A survey involving 909 planets orbiting 355 stars has revealed that most exoplanets within a system tend to have similar sizes and orbit their stars in an orderly fashion. Most of the planets were between 1 thousand and 4 thousand light-years from Earth.
This data obtained by the Kepler Space Telescope may suggest that many planetary systems have a different formation history than our solar system, scientists said. The team managed to measure each planet’s size by tracking them when they passed in front of their host stars. Bodies passing in front of a star dim its light, which allows researchers to estimate the distance between the planet and its star.
Once they used a statistical analysis of these celestial bodies, researchers realized that the exoplanets tended to have the same sizes. If a planet was big then next planet was also about the same size and this applied to smaller planets as well.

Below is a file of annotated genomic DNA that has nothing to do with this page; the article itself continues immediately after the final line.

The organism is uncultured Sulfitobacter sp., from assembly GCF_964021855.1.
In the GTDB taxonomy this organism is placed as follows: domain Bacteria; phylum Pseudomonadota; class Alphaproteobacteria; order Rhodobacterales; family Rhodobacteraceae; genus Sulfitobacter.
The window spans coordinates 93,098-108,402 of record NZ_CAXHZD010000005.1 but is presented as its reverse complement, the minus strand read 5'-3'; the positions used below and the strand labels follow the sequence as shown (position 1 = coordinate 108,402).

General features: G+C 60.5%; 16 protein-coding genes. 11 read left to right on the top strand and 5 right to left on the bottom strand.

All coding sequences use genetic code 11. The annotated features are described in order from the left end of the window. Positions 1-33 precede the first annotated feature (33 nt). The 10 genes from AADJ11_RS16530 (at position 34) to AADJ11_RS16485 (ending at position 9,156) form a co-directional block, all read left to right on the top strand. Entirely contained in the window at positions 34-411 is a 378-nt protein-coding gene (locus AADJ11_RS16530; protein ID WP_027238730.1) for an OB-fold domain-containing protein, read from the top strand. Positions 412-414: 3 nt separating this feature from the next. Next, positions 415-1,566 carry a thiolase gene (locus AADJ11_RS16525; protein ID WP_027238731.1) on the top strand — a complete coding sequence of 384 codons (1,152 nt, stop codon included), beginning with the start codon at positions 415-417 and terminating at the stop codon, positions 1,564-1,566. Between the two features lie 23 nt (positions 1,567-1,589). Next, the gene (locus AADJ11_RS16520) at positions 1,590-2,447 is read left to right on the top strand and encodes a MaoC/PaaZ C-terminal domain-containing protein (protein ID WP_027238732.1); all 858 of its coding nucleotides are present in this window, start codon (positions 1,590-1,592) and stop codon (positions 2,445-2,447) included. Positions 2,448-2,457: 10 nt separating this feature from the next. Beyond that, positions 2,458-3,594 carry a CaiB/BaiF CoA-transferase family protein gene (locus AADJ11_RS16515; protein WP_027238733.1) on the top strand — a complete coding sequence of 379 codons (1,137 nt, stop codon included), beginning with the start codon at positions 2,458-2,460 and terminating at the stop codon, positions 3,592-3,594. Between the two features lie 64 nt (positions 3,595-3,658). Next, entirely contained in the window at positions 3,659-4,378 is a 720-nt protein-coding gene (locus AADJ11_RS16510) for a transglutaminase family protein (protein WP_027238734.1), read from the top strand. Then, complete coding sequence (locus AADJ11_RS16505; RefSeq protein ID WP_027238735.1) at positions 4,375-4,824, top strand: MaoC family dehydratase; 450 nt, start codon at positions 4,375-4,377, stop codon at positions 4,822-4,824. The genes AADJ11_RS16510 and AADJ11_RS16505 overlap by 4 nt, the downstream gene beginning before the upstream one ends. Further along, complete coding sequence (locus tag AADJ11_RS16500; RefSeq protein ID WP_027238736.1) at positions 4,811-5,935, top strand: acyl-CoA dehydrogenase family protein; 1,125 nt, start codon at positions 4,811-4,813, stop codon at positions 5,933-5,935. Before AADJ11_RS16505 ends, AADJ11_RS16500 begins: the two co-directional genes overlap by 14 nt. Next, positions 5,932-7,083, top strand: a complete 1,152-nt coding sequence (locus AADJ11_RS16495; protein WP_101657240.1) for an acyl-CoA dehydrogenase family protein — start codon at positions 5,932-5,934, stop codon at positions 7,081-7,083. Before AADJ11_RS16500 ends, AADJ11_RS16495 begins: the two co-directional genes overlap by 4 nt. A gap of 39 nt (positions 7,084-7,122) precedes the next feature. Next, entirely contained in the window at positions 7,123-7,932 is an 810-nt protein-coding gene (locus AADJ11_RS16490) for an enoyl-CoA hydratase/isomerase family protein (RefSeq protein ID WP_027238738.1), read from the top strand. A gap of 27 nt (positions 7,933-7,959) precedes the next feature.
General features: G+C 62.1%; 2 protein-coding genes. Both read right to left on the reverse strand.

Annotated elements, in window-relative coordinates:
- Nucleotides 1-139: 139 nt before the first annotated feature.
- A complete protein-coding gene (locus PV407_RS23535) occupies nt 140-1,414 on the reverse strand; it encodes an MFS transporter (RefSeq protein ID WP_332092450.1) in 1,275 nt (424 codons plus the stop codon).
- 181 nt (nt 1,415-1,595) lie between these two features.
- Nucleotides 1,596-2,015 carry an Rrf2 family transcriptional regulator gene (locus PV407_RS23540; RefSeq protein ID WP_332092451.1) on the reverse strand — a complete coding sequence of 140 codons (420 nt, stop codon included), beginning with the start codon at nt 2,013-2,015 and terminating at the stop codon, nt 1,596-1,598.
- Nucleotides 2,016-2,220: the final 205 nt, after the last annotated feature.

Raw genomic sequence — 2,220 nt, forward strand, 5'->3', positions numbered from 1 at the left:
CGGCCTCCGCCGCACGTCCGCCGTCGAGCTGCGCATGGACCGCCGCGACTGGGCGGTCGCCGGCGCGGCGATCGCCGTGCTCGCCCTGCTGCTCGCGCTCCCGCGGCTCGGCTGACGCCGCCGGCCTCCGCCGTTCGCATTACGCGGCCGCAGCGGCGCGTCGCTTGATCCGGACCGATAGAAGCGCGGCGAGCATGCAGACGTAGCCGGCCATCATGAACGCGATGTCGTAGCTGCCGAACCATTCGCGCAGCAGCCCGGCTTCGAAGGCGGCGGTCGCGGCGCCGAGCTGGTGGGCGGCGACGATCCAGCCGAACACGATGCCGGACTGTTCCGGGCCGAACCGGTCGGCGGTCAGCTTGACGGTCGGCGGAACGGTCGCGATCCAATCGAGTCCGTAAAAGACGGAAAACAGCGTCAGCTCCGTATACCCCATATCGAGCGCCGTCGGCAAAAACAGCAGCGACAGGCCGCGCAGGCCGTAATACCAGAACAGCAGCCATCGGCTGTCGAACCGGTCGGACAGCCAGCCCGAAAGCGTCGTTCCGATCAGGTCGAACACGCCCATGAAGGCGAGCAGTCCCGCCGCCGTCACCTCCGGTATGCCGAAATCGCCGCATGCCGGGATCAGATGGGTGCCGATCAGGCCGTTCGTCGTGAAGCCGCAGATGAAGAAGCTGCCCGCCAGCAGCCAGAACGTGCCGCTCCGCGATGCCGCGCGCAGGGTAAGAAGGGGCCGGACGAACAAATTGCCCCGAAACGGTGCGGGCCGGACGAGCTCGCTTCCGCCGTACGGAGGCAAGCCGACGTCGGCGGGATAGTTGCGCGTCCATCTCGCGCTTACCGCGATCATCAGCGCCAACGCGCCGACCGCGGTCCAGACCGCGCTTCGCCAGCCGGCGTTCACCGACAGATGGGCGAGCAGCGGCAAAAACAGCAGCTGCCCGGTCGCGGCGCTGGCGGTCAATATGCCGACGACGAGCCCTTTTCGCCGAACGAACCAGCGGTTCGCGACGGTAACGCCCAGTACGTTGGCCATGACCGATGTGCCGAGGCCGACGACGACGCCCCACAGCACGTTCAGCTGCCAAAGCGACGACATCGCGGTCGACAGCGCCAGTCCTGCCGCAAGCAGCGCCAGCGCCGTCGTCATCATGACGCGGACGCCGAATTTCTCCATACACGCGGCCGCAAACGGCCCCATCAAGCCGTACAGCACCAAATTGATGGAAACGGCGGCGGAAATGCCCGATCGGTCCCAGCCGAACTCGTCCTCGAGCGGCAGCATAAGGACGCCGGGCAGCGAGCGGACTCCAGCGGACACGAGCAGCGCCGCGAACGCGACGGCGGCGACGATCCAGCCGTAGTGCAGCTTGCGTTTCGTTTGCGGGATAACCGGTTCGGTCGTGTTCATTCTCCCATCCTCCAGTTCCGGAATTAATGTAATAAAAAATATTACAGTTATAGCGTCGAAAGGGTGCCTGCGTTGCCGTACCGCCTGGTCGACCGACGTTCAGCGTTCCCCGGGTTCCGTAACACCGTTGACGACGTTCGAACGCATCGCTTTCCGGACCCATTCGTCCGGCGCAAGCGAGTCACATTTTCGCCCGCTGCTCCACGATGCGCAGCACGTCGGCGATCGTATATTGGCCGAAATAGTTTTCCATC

“The planets in a system tend to be the same size and regularly spaced, like peas in a pod, said Lauren Weiss, an astrophysicist at the Université de Montréal and lead author of the study @ These patterns would not occur if the planet sizes were drawn at random”.
This would mean that knowing the size of one planet or establishing its orbital distance from its star would allow astronomers to accurately predict most of the sizes and other properties of their neighbors.
More so, the researchers discovered that planetary systems with some size variation have smaller planets closer to the star. This was especially true if the planet had a short orbital period, said the researchers.
According to the study, even orbital spacing and similar planet sizes could have implications to how most planetary system form. The most accepted theory states that young stars form a protoplanetary disk composed mainly of debris that coalesces and accretes into planets.
The study was published in The Astronomical Journal.
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